Windows Azure SQL Database Marketplace
[This article was contributed by the SQL Azure team.]
Slow or long-running queries can contribute to excessive resource consumption and be the consequence of blocked queries; in other words poor performance. The concept of blocking is not different on SQL Azure then on SQL Server. Blocking is an unavoidable characteristic of any relational database management system with lock-based concurrency.
The query below will display the top ten running queries that have the longest total elapsed time and are blocking other queries.
SELECT TOP 10 r.session_id, r.plan_handle,
FROM sys.dm_exec_requests r
CROSS APPLY sys.dm_exec_sql_text(r.sql_handle) as st
WHERE r.blocking_session_id = 0
and r.session_id in
GROUP BY r.session_id, r.plan_handle,
ORDER BY r.total_elapsed_time desc
The cause of the blocking can be poor application design, bad query plans, the lack of useful indexes, and so on.
On SQL Azure, blocking occurs when one connection holds a lock on a specific resource and a second connection attempts to acquire a conflicting lock type on the same resource. Typically, the time frame for which the first connection locks the resource is very small. When it releases the lock, the second connection is free to acquire its own lock on the resource and continue processing. This is normal behavior and may happen many times throughout the course of a day with no noticeable effect on system performance.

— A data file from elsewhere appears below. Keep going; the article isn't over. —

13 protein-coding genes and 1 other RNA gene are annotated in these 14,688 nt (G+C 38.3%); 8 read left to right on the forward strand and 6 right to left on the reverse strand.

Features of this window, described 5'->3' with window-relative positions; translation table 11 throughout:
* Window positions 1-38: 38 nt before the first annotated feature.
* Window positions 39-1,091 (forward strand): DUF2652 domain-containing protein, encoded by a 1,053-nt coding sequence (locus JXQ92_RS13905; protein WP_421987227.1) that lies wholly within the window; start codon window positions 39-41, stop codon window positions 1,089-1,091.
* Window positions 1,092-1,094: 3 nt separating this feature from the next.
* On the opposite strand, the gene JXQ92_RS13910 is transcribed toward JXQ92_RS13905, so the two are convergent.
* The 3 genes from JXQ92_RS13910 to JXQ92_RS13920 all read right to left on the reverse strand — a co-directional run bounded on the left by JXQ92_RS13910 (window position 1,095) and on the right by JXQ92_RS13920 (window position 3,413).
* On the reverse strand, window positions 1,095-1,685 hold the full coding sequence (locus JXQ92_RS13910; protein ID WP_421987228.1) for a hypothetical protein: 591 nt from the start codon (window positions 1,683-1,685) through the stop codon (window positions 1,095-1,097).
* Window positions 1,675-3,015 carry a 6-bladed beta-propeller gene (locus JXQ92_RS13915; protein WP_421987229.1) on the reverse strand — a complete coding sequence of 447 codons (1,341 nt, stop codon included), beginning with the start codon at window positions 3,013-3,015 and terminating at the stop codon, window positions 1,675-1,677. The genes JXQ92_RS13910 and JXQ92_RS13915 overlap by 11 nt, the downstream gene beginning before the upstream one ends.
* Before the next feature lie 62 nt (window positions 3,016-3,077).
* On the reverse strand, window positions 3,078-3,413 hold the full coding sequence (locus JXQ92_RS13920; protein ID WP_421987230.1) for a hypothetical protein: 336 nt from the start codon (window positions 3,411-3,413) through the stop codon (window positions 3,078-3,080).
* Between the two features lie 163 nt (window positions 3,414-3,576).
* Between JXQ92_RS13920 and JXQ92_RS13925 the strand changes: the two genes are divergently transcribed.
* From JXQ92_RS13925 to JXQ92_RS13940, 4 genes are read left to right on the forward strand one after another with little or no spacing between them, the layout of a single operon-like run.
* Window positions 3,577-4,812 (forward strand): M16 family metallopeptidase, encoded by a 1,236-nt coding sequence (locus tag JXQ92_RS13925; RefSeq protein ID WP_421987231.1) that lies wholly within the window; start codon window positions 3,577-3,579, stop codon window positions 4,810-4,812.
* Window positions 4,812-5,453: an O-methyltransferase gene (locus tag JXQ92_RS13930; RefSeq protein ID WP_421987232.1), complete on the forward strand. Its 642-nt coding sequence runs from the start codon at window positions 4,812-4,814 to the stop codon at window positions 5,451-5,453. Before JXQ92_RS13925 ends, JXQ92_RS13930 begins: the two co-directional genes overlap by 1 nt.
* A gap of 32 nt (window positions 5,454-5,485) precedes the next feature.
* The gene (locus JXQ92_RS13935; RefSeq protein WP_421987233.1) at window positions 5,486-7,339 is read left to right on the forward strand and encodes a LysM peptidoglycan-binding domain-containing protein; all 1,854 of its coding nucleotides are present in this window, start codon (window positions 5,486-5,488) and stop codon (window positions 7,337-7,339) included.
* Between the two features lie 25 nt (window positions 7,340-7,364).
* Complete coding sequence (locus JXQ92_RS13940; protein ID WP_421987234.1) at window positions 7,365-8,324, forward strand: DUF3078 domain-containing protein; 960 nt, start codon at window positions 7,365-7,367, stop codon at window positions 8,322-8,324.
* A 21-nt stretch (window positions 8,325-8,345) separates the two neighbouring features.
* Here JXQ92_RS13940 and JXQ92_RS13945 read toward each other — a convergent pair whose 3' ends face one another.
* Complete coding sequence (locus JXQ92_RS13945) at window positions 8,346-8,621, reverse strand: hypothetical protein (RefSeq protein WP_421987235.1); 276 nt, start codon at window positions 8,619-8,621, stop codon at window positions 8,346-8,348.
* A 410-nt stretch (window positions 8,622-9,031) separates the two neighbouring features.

The duration and transaction context of a query determine how long its locks are held and, thereby, their impact on other queries. If the query is not executed within a transaction (and no lock hints are used), the locks for SELECT statements will only be held on a resource at the time it is actually being read, not for the duration of the query. For INSERT, UPDATE, and DELETE statements, the locks are held for the duration of the query, both for data consistency and to allow the query to be rolled back if necessary.
For queries executed within a transaction, the duration for which the locks are held are determined by the type of query, the transaction isolation level, and whether or not lock hints are used in the query. For a description of locking, lock hints, and transaction isolation levels, see the following topics in SQL Server Books Online:
The short and simple is that a lot of small short quick queries reduce the chance of blocking compared to fewer longer running queries. Breaking up the work you are doing into small units, reducing the amount of transactions, and writing fast running queries will get you the best performance. Remember: even one poorly written slow query can block faster more efficient queries making them slow. Do you have questions, concerns, comments? Post them below and we will try to address them.